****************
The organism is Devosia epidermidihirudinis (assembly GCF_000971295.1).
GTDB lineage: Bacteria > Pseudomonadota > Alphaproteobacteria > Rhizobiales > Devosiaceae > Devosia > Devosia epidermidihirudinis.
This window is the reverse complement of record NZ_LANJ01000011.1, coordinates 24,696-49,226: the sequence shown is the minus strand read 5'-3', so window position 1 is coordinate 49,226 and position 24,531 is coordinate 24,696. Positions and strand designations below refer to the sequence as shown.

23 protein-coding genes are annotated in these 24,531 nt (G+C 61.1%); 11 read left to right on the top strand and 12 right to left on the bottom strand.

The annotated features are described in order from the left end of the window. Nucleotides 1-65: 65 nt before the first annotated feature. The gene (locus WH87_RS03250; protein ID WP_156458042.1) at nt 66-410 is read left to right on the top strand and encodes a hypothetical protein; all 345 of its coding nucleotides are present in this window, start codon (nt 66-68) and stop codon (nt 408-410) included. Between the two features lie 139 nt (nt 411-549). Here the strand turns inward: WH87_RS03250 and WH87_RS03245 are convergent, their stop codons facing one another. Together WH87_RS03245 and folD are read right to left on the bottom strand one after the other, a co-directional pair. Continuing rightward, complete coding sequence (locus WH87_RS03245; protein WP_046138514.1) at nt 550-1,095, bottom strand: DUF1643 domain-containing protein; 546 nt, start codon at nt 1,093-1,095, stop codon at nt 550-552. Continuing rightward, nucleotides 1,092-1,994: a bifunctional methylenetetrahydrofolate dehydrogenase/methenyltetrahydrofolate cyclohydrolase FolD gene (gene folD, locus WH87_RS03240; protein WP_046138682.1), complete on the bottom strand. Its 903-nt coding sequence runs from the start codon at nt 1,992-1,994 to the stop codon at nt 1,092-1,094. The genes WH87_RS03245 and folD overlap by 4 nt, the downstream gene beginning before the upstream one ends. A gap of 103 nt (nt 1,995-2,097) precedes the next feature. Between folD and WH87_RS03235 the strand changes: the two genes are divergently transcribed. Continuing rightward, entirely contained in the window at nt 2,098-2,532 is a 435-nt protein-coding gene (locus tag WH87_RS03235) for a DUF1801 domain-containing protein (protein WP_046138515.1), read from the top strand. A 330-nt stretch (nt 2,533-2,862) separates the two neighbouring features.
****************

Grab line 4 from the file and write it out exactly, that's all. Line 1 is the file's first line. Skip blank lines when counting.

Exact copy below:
23 protein-coding genes are annotated in these 24,531 nt (G+C 61.1%); 11 read left to right on the top strand and 12 right to left on the bottom strand.